My point was not to suggest that women do not suffer in Islamic countries as a result of traditional readings of such ayats as you quoted. I have the deepest solidarity with these women, which is why I was involved two years back in a campaign with the group, "Iran Solidarity" led by Maryam Namazie. We campaigned to stop the stoning of women for adultery according to Sharia law. It was concerning the Sakineh Mohammadi Ashtiani case. This is therefore an issue close to my heart, and I hope that my quoting of Qur'anic ayats that I see as exhibiting a more balanced view of gender relations does not obscure that.

    I simply think that there are statements in the Qur'an which could lend themselves to a recognition of a more considerate understanding of the value of women in society.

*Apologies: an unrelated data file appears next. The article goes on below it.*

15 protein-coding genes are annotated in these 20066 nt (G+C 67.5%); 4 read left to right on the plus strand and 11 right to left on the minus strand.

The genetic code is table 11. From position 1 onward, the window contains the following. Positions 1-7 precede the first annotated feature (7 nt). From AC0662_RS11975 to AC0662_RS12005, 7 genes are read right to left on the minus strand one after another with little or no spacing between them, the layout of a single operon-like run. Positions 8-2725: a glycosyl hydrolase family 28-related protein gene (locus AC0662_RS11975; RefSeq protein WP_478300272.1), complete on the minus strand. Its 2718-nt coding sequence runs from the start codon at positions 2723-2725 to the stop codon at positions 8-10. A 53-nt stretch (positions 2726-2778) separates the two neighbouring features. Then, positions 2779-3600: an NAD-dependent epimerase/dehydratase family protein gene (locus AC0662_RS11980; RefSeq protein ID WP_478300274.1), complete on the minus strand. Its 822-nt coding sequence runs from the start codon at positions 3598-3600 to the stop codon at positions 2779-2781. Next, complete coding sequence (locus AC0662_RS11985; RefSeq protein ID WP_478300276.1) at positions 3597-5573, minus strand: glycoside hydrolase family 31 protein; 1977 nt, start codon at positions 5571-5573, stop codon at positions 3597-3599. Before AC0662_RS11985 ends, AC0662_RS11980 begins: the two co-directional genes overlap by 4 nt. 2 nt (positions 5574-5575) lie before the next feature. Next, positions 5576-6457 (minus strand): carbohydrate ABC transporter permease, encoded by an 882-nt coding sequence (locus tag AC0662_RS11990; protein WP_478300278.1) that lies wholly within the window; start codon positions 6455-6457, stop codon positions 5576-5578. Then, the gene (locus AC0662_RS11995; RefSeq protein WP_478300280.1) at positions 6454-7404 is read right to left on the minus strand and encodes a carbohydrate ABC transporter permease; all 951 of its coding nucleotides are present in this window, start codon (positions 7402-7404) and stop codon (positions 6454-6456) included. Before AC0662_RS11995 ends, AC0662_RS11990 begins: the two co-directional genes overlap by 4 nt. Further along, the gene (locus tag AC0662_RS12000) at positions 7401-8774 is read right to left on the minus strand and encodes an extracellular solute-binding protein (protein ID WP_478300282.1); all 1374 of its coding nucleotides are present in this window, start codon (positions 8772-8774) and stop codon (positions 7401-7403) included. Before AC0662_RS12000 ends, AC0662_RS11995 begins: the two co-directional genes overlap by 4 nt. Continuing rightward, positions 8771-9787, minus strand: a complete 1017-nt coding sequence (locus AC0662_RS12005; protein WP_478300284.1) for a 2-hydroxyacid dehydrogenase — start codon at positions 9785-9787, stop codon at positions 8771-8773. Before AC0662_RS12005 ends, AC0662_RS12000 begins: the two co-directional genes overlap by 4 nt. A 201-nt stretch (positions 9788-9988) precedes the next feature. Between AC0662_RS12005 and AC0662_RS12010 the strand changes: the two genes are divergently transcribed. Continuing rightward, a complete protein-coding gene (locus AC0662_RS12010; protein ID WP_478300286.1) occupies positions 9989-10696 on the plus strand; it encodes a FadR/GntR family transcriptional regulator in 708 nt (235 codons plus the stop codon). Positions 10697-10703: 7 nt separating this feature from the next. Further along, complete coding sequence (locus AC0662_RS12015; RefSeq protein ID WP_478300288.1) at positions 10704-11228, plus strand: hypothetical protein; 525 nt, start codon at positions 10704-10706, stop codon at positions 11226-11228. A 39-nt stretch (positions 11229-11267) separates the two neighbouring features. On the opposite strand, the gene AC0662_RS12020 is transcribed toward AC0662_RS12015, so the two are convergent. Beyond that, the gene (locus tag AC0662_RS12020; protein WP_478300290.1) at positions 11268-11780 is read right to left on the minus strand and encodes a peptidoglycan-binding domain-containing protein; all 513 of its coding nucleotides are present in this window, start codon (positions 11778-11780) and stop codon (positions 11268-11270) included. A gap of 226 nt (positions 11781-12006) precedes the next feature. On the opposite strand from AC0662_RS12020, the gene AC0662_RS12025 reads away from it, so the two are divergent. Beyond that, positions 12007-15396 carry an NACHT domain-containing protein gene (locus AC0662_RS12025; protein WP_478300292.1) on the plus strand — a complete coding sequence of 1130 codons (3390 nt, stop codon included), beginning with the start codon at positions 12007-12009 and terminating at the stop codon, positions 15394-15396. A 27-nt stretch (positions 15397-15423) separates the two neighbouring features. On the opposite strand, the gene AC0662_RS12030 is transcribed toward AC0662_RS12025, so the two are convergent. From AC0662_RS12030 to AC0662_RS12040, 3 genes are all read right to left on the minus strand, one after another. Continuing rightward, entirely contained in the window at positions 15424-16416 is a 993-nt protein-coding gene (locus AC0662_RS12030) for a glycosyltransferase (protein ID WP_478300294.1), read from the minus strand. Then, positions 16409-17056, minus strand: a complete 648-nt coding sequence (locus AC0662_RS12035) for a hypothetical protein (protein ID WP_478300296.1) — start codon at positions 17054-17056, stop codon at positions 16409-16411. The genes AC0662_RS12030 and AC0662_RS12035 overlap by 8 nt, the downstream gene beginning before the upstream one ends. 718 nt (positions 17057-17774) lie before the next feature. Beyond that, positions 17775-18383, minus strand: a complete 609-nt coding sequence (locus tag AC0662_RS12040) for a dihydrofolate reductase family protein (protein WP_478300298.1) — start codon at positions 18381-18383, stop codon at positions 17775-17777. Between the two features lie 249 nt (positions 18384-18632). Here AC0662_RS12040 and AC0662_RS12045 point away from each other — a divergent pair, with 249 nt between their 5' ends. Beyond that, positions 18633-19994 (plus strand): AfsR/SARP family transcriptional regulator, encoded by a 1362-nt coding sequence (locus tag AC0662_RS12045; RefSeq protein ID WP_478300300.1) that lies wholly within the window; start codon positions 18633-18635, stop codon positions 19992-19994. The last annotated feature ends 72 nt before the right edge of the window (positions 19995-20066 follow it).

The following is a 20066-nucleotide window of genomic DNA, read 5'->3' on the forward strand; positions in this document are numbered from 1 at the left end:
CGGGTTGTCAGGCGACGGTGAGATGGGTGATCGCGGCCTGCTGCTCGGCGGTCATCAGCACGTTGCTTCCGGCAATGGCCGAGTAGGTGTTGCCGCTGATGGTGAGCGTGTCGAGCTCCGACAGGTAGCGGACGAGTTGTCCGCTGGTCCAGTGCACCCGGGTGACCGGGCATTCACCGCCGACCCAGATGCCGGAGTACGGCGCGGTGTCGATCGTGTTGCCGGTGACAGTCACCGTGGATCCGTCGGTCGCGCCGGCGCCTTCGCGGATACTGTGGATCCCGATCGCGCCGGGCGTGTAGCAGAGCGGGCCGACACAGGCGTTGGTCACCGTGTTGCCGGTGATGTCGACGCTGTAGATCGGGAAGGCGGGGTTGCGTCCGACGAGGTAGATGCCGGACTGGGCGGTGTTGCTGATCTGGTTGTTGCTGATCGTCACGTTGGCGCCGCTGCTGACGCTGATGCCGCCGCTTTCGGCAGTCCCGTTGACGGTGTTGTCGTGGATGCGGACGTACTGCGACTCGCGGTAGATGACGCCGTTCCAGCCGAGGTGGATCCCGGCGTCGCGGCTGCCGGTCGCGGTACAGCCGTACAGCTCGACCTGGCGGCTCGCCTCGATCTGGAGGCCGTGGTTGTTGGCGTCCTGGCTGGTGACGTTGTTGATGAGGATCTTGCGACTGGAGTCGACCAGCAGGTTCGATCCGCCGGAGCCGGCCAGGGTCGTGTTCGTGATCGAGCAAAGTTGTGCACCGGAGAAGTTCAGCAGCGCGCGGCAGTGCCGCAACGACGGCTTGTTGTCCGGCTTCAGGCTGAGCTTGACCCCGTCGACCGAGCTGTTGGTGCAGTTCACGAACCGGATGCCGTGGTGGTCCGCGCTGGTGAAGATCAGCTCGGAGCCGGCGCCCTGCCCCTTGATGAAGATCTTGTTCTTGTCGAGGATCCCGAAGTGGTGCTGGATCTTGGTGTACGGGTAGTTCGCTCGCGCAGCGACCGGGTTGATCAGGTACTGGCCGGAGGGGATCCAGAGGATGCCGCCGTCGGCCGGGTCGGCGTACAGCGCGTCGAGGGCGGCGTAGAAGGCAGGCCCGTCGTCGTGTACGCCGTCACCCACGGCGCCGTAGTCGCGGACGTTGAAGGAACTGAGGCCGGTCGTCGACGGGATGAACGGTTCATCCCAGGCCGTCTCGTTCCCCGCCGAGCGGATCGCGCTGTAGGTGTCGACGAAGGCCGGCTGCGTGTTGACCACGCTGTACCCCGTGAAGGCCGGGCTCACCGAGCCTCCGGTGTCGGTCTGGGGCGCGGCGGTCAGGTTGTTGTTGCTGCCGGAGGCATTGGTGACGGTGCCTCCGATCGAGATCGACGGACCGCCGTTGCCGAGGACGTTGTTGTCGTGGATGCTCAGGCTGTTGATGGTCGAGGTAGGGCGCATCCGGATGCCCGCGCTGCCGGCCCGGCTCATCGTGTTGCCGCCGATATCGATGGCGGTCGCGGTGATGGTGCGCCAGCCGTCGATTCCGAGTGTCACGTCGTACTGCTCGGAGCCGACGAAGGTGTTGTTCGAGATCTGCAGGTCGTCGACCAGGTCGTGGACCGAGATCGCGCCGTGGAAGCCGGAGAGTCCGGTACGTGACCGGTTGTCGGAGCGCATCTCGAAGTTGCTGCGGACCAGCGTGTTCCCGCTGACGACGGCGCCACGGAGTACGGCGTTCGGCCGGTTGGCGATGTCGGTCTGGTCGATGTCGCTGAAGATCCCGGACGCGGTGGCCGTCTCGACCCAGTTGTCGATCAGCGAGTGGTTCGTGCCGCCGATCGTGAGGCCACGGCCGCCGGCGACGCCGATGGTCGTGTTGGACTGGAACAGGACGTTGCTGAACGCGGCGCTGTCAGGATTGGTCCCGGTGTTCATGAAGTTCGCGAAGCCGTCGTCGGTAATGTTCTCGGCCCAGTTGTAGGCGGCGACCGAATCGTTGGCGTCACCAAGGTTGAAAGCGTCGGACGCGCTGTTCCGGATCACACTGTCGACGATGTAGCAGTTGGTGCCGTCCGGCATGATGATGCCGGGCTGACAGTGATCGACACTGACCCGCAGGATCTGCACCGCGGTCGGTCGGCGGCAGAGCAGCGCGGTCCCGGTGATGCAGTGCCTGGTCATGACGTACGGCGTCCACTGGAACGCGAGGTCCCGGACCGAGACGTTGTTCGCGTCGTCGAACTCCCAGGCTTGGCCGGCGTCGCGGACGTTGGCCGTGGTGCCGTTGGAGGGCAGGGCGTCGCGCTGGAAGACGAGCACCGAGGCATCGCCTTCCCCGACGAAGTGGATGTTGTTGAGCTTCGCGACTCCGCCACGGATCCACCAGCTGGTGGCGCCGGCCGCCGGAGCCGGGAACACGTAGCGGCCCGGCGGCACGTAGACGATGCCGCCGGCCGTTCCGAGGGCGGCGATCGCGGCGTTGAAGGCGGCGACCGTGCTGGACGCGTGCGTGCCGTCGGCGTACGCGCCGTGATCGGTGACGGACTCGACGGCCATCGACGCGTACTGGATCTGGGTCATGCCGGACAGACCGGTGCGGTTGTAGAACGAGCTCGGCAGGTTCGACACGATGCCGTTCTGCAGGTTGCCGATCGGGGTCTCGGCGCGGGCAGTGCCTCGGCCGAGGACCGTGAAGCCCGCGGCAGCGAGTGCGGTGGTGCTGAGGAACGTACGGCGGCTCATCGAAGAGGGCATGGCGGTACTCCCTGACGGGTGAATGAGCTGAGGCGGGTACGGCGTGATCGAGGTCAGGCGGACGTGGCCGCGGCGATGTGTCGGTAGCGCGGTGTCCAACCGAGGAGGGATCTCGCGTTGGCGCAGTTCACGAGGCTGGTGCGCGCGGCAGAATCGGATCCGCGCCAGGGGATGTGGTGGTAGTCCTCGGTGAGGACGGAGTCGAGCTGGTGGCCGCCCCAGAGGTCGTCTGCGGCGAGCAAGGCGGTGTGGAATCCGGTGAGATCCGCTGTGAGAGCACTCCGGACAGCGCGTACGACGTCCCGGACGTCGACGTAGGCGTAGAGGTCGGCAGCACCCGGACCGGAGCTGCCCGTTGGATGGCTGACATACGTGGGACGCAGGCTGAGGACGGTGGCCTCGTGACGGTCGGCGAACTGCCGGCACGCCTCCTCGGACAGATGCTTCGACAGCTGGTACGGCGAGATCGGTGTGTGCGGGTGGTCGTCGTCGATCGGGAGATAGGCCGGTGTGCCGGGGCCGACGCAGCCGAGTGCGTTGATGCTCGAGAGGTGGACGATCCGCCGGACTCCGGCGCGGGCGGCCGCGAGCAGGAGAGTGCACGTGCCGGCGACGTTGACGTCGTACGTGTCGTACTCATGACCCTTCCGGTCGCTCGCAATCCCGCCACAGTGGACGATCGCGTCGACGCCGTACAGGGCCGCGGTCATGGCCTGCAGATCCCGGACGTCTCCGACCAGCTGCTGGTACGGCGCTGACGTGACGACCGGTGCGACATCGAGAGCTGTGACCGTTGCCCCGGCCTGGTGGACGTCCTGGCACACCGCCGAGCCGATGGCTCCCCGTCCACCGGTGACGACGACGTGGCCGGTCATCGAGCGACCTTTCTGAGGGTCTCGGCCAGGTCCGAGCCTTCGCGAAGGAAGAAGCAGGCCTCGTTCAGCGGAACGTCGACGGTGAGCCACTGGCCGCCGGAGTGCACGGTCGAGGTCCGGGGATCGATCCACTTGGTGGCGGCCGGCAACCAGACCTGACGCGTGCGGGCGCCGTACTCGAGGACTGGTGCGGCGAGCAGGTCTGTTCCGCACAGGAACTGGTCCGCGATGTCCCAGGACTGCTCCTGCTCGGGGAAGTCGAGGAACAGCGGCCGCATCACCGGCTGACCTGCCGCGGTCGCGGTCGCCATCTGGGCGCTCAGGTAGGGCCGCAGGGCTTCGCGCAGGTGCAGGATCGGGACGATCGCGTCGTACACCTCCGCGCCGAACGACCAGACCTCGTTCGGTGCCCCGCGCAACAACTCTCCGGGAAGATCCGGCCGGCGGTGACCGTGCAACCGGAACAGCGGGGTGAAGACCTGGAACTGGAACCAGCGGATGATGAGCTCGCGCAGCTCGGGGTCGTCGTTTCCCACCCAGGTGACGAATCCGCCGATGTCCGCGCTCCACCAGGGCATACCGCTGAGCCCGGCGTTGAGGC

Consider this ayat for example from one of the Meccan suras:


    As you can see, the Arabia into which Muhammad was born practised wiespread infanticide of baby girls. Muhammad spoke out against this practice, whereas he could have stayed silent and accepted it carte blanche.

    He didn't and I think that this is an example of humanity and even progess within his own culture/region/time-frame

    I'm not trying to be politically correct. The ayats you quoted are in our modern eyes offensive to the dignity of womanhood, and this is the problem that they are applied in Islamic countries without recourse to advancements in human rights because they are seen as divinely inspired. In their own time however, they may have been the standard, patriarchal understanding of the role of women accorded in heritage, for example, in that society.